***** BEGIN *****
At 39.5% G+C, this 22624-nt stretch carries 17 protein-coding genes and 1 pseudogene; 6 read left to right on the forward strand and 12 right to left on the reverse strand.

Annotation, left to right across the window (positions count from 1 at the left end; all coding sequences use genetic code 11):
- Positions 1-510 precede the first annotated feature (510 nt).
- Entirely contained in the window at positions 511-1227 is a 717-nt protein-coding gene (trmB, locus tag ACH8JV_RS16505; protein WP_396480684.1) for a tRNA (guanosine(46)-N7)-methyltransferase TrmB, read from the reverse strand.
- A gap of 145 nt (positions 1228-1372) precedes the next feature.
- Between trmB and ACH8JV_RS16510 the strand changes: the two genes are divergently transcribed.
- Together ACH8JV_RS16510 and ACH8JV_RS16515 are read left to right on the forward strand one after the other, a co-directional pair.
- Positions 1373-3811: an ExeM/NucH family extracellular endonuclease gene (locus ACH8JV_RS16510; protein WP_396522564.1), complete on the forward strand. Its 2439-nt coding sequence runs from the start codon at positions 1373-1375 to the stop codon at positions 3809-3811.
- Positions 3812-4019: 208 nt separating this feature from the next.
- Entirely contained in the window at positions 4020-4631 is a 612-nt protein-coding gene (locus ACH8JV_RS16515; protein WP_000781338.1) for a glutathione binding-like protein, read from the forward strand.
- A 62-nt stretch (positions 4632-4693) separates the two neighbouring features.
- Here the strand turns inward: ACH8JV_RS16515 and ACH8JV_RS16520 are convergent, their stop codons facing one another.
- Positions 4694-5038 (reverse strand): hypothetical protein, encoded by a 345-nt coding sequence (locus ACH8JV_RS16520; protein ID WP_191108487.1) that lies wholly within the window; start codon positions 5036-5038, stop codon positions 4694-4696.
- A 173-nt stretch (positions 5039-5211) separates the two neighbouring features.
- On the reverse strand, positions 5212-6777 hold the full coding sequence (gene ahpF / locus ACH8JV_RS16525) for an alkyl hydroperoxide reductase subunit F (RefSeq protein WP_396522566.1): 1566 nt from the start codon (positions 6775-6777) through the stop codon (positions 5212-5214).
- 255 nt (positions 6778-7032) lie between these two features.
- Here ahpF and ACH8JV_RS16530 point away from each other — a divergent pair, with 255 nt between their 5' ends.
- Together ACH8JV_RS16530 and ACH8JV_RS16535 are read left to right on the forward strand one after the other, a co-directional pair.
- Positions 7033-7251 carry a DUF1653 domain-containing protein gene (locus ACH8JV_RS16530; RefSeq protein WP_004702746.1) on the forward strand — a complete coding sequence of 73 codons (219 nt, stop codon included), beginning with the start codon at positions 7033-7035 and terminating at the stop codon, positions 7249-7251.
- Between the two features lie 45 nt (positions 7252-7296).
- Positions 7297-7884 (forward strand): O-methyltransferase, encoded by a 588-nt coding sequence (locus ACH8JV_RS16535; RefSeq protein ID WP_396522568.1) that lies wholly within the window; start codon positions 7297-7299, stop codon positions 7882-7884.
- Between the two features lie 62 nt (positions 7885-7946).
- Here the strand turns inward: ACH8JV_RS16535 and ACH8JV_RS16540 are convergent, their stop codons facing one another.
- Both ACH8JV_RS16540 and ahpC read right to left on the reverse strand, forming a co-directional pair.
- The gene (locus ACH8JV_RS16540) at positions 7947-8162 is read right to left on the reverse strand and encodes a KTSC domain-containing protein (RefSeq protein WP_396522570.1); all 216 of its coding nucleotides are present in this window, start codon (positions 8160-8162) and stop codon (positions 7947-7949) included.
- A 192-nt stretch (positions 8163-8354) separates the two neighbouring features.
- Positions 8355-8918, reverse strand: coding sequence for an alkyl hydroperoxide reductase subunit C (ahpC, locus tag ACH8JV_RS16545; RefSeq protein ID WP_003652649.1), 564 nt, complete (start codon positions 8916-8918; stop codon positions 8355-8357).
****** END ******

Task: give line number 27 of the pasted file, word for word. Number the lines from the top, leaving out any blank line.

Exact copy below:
- Positions 8355-8918, reverse strand: coding sequence for an alkyl hydroperoxide reductase subunit C (ahpC, locus tag ACH8JV_RS16545; RefSeq protein ID WP_003652649.1), 564 nt, complete (start codon positions 8916-8918; stop codon positions 8355-8357).